There is an ongoing and long-established process of school development planning in the school. This process is directed by a steering committee and is guided by school management. Collaboration and discussion within the steering committee and at whole-staff level leading to policy development characterises the planning process to date. The process is clearly informed by the school’s mission statement and by the priorities identified by staff, the board and school management. While the required school policies are in place, it is unclear from the documents themselves when these policies were ratified by the board and when they are due for review. In some cases policy documents lack depth and do not reflect the quality and detail of the practice that is in place and that is impacting so positively on the lives of students in the school. The lack of detail in policy and procedures in relation to the very effective care and support systems in place for students is a particular example. The written policy and plan for the development of education support also belies the good practice that is in place and the commitment of the school to supporting students with additional educational needs. In both cases, review and re-engagement in the development of policy and the detailed outline of practice and procedure would help to formalise the processes already in place and would ensure their sustainability and impact into the future.
Policies have been revisited and reviewed based on issues that have emerged from day-to-day practice of the school. The focus, most recently has centred on the admissions policy and the critical-incident policy. The code of behaviour and the school-prefect and sports-captain structures have also been identified for review. The planned review of the health and safety statement is particularly timely and important. While it is clear that highly organised and very effective systems are in operation, it is recommended that all policy documents should be reviewed over time in the context of practice and with a view to formalising and developing detailed procedures into the future. The engagement of the PSAC and the voice of students, where appropriate, in policy development and in school development planning in general should be used to assist in this process.
Confirmation has provided that, in compliance with Post-primary Circulars M44/05 and 0062/2006, the board of management has formally adopted the Child Protection Guidelines for Post-primary Schools (Department of Education and Science, September 2004). Confirmation was also provided that these child protection procedures have been brought to the attention of management, school staff and parents; that a copy of the procedures has been provided to all staff (including all new staff); and that management has ensured that all staff are familiar with the procedures to be followed. A designated liaison person (DLP) and a deputy DLP have been appointed in line with the requirements of the guidelines.
The subject and programme planning process is also well advanced in the school. Subject-department teaching teams and programme teams have developed planning documents that arise from teaching and learning practices and experiences in the classroom. Equally, programme planning for the TY, LCA and LCVP is very well advanced. Detailed programme plans outline the content of the programme and the procedures that are in place for its organisation, delivery and assessment. The whole-school emphasis on assessment for learning (AfL) strategies has also been incorporated into curricular planning. As this planning process advances and plans are reviewed over time, subject departments are encouraged to focus on how the implementation of subject plans impacts on students’ learning. This good work, based on collaboration and enthusiasm for the development of teaching and learning in subjects and programmes, is encouraged and commended.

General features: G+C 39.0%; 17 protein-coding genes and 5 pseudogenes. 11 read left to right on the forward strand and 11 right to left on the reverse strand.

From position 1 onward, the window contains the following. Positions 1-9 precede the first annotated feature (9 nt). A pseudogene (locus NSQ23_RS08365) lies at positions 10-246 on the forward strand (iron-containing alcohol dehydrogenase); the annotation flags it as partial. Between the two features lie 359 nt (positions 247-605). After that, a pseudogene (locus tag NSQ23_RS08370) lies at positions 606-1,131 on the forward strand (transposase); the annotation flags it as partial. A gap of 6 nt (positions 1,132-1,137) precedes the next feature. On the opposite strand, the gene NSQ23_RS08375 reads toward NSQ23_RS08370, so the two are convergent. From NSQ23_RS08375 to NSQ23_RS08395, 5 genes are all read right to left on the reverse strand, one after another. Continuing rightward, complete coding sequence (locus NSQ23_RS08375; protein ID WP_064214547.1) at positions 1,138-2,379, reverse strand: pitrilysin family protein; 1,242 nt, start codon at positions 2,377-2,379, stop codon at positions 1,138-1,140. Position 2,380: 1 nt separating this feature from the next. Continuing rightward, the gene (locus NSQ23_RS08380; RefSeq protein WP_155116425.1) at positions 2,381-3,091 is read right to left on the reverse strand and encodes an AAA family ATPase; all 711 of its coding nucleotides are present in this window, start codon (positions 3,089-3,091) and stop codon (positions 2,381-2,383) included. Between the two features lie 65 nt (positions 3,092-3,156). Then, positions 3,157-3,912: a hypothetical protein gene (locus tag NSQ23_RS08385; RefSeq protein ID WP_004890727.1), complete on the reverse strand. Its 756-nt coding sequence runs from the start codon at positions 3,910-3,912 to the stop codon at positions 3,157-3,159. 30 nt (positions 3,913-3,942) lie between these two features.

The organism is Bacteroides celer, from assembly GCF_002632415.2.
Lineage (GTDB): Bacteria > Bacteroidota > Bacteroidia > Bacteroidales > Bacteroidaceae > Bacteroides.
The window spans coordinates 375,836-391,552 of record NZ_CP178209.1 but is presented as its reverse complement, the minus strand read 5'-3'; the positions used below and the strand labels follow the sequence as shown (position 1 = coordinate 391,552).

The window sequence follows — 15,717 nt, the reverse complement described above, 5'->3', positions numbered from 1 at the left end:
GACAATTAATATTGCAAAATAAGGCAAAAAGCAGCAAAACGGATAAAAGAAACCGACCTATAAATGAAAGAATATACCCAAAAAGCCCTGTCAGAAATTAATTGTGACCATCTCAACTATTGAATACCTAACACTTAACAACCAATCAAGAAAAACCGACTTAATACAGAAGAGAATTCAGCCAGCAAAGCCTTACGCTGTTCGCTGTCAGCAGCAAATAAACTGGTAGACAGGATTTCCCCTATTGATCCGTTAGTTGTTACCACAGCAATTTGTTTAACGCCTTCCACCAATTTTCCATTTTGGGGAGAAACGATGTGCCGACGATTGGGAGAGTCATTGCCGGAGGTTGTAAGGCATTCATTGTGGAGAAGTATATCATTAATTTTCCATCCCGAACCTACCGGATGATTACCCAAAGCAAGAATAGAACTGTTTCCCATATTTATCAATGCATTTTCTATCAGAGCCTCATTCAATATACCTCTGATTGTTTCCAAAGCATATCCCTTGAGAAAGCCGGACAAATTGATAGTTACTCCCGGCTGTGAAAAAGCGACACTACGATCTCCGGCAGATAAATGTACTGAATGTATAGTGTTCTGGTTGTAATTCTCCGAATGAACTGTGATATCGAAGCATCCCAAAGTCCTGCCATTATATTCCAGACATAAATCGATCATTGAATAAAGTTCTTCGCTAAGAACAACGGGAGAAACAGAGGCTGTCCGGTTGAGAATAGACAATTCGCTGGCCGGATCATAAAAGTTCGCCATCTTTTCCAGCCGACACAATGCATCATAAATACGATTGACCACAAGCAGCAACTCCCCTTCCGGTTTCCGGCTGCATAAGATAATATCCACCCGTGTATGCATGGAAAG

A full curriculum is provided to meet the needs of the students in the school. A wide range of subjects is available at junior cycle and provision in almost all subjects is in line with syllabus recommendations. All class groups are mixed ability in nature in first year while concurrent timetabling is used for Mathematics and Gaeilge to allow for the creation of higher-level and ordinary-level class groups as students progress through the second and third years of junior cycle. All students have access to subjects at higher level and decisions regarding levels are made in conjunction with students and their parents. In line with the high expectations of teachers, most students study the higher-level syllabus in subjects for as long as possible before making a decision on levels for the Certificate examinations. Appropriate provision is also made to support learning for students with additional educational needs.
Civic, Social and Political Education (CSPE), Social, Personal and Health Education (SPHE), Religious Education (RE) and Physical Education (PE) are all provided as part of the core curriculum at junior cycle in line with syllabus guidelines. The LCA, LCVP and the established Leaving Certificate are all available in the senior cycle as is a compulsory TY programme. While the TY programme has been in place over a prolonged period, a review of the senior-cycle curriculum resulted in the introduction of the LCVP in 1994, when St Angela’s was one of the pilot schools for the programme. This was followed by the introduction of the LCA programme in 1999.